The conventional wisdom is that placing your life savings with a money manager is a good idea because these are the people with extensive investing experience. If the name on the firm’s door is a recognizable worldwide brand that has been in operation for decades, one would think that this means the firm’s investing acumen in low-risk stocks must be pretty solid.
The sad truth is that these money managers have not been trained in how to construct a portfolio or how to measure its risk. Instead, they and their superiors, all the way up to the top, are only concerned with “compliance.”
The securities industry is heavily regulated and heavily self-policed about everything under the sun … except the one thing that matters the most: How to measure risk in a portfolio. Compliance exists for one reason: to cover the rear-ends of the investment firms so they don’t get sued.
The Securities and Exchange Commission regulates Registered Investment Advisors under the Investment Advisers Act of 1940. That’s a piece of legislation passed by Congress that grew out of the creation of the SEC in 1934, itself rising from the 1929 crash and Great Depression.
Now, in addition to this federal law, there are scores of regulations that originated in the SEC, and “interpretive guidance” in the form of scores of letters and releases to interpret all the gobbledygook.
You will not believe how many rules and regulations there are — many of which are quite important — yet none of them relate to proper investment of your money. Regulators do just about everything, except the most important thing, which is how to measure risk in a portfolio. If they don’t understand it, why would the managers that they regulate understand it?
Nobody Is Looking Out for You. What Can You Do?
You need to have a long-term diversified portfolio, one that balances higher volatility investments with lower volatility investments. I’m not just talking about stocks and bonds. I’m talking about targeted investments across all asset classes.
The Liberty Portfolio, my stock advisory newsletter, is building a long-term diversified portfolio, that aims to deliver a real rate of return that beats a weighted average of the benchmarks, with less risk, using these principles.
I’ll give you some examples of low-risk stocks that you may want to consider as part of your overall strategy. One of the metrics you want to look at with exchange-traded funds is the Sharpe Ratio. It is not supposed to be used in the absence of other metrics, but at its core it is a guide toward risk-adjusted returns. A higher Sharpe Ratio means a higher return for that investment in relation to risk.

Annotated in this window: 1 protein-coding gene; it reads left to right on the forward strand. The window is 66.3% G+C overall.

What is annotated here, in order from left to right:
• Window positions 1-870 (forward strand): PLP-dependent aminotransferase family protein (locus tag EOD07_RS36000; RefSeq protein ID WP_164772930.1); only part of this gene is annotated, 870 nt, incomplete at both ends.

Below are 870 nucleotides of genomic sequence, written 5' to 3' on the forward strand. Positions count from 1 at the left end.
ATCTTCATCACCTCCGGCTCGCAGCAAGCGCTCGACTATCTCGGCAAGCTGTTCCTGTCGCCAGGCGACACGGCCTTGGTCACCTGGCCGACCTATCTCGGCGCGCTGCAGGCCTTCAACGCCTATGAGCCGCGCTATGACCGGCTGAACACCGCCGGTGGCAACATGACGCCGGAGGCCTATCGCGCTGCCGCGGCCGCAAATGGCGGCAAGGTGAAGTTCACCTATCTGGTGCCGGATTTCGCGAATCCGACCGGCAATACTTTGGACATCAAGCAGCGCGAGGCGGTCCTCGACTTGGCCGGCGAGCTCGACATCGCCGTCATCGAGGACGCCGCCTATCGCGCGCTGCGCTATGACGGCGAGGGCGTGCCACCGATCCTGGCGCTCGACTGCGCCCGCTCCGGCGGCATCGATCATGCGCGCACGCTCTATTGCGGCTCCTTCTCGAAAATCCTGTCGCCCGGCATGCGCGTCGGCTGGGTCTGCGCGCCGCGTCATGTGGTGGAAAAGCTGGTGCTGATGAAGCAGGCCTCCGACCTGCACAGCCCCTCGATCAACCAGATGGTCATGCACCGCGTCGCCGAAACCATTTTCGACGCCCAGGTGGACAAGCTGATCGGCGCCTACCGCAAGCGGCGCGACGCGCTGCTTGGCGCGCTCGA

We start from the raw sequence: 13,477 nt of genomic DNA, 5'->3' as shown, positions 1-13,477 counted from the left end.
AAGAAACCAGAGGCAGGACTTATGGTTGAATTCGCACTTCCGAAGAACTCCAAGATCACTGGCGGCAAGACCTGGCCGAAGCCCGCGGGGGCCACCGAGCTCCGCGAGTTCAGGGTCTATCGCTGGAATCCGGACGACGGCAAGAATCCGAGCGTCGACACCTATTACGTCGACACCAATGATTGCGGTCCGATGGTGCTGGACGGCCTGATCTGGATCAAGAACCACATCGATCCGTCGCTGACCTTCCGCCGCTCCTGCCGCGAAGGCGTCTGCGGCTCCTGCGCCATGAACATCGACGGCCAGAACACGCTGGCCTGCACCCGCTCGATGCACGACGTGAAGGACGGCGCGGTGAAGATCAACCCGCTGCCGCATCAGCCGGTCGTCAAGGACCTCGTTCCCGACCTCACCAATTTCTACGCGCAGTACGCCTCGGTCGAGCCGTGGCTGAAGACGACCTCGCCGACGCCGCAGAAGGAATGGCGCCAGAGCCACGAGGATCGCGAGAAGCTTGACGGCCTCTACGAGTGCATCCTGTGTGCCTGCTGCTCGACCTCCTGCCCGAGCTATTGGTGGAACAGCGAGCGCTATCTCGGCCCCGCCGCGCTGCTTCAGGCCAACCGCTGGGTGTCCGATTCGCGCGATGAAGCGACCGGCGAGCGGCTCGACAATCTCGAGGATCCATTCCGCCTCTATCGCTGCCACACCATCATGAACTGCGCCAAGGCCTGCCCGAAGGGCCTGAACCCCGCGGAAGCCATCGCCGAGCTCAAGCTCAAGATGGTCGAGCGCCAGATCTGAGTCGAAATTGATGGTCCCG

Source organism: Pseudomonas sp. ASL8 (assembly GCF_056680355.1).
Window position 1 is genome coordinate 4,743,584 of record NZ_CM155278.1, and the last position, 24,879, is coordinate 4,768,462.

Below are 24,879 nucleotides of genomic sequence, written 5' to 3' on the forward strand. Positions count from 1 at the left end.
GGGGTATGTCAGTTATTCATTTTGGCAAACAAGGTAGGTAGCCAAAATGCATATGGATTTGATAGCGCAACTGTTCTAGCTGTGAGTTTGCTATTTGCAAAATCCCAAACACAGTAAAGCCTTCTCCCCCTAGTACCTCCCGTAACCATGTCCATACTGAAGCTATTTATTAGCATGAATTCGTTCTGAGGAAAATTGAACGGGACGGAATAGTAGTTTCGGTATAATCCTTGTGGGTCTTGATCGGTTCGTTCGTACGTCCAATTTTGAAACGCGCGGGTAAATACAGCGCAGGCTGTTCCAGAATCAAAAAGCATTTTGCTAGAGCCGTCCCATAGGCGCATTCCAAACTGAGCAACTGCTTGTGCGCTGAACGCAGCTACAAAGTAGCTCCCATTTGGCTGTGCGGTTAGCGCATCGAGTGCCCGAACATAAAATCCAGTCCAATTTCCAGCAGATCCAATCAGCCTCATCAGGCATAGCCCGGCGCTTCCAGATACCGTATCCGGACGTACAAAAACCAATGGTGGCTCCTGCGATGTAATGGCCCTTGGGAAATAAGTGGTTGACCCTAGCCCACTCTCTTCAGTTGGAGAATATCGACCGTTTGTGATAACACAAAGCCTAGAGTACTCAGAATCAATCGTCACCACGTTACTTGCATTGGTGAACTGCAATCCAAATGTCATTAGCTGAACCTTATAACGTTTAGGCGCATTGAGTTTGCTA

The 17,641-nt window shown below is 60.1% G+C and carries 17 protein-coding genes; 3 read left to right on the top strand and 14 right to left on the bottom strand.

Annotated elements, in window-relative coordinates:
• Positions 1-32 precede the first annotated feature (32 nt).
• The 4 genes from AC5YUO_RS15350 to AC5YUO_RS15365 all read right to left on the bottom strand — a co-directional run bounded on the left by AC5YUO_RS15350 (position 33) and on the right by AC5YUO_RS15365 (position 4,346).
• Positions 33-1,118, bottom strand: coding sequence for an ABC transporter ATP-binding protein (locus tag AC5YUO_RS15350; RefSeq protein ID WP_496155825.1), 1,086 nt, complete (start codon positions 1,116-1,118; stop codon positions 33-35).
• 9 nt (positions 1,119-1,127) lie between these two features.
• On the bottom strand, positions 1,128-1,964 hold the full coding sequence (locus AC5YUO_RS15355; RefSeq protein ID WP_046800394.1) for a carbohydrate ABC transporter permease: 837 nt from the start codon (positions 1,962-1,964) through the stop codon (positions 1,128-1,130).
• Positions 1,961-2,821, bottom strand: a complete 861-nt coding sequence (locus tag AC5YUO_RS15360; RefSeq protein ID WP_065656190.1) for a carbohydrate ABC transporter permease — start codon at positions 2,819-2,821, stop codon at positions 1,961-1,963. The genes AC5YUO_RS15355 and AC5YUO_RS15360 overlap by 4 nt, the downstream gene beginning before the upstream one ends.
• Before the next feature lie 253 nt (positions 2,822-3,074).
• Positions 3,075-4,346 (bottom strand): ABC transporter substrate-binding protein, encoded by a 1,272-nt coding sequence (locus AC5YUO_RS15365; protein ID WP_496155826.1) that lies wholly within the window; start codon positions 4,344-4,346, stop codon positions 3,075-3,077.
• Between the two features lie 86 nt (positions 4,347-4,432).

Let’s look at the popular benchmark index, the S&P 500. The go-to ETF is the SPDR S&P 500 Trust ETF (NYSEARCA:SPY). So if you purchase the ETF, you get a basket of market-cap-weighted stocks that reflect the index.
That may seem like ideal diversification, but you can actually do better. The reason is the SPY has rather high relative volatility because the stocks are cap-weighted, and those stocks move the entire index more than if they were skewed towards lower volatility stocks.
The PowerShares S&P 500 Low Volatility Portfolio (NYSEARCA:SPLV) is the lower volatility companion ETF, which takes a certain number of the stocks in the index that have had the lowest volatility over the a certain period.
The SPY has a Sharpe Ratio of 1.00, but SPLV has a ratio of 1.40. Over the index’s five-year history, it captures 80% of the S&P 500’s upside, but only 64% of the downside. So you don’t enjoy all the gains, but isn’t it better to only grab 80% but only 64% of the downside? You bet it is.
Many major indices have low-risk, low-volatility peers. You should consider replacing cap-weighted indices with those.
Lawrence Meyers is the CEO of PDL Capital, a specialty lender focusing on consumer finance and is the Manager of The Liberty Portfolio at www.thelibertyportfolio.com. He does not own any stock mentioned. He has 22 years’ experience in the stock market, and has written more than 1,600 articles on investing. Lawrence Meyers can be reached at [email protected].